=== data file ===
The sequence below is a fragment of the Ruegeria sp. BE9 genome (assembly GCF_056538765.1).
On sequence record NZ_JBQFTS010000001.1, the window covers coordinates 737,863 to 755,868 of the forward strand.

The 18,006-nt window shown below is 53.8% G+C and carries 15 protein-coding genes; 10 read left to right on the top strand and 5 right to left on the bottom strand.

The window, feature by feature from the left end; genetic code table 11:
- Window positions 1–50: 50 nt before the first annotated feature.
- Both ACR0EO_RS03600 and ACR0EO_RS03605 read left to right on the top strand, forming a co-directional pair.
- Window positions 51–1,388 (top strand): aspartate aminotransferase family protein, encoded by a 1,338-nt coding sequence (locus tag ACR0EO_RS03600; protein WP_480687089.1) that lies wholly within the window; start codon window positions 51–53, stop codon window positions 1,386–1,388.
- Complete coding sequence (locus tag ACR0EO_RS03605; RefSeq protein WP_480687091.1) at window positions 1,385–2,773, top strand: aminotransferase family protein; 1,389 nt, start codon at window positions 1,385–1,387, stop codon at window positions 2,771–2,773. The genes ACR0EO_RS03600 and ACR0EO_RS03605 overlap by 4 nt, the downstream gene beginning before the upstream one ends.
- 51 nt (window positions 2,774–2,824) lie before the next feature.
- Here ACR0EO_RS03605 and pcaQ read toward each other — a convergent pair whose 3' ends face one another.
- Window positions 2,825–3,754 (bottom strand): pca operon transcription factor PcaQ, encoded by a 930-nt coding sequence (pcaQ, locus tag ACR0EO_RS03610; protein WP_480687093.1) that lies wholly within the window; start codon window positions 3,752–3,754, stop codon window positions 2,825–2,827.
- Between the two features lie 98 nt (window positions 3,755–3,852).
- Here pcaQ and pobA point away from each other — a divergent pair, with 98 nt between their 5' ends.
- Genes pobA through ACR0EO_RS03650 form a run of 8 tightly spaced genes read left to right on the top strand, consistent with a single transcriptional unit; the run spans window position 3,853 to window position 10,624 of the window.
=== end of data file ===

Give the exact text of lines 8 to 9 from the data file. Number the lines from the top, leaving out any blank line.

- Complete coding sequence (locus tag ACR0EO_RS03605; RefSeq protein WP_480687091.1) at window positions 1,385–2,773, top strand: aminotransferase family protein; 1,389 nt, start codon at window positions 1,385–1,387, stop codon at window positions 2,771–2,773. The genes ACR0EO_RS03600 and ACR0EO_RS03605 overlap by 4 nt, the downstream gene beginning before the upstream one ends.
- 51 nt (window positions 2,774–2,824) lie before the next feature.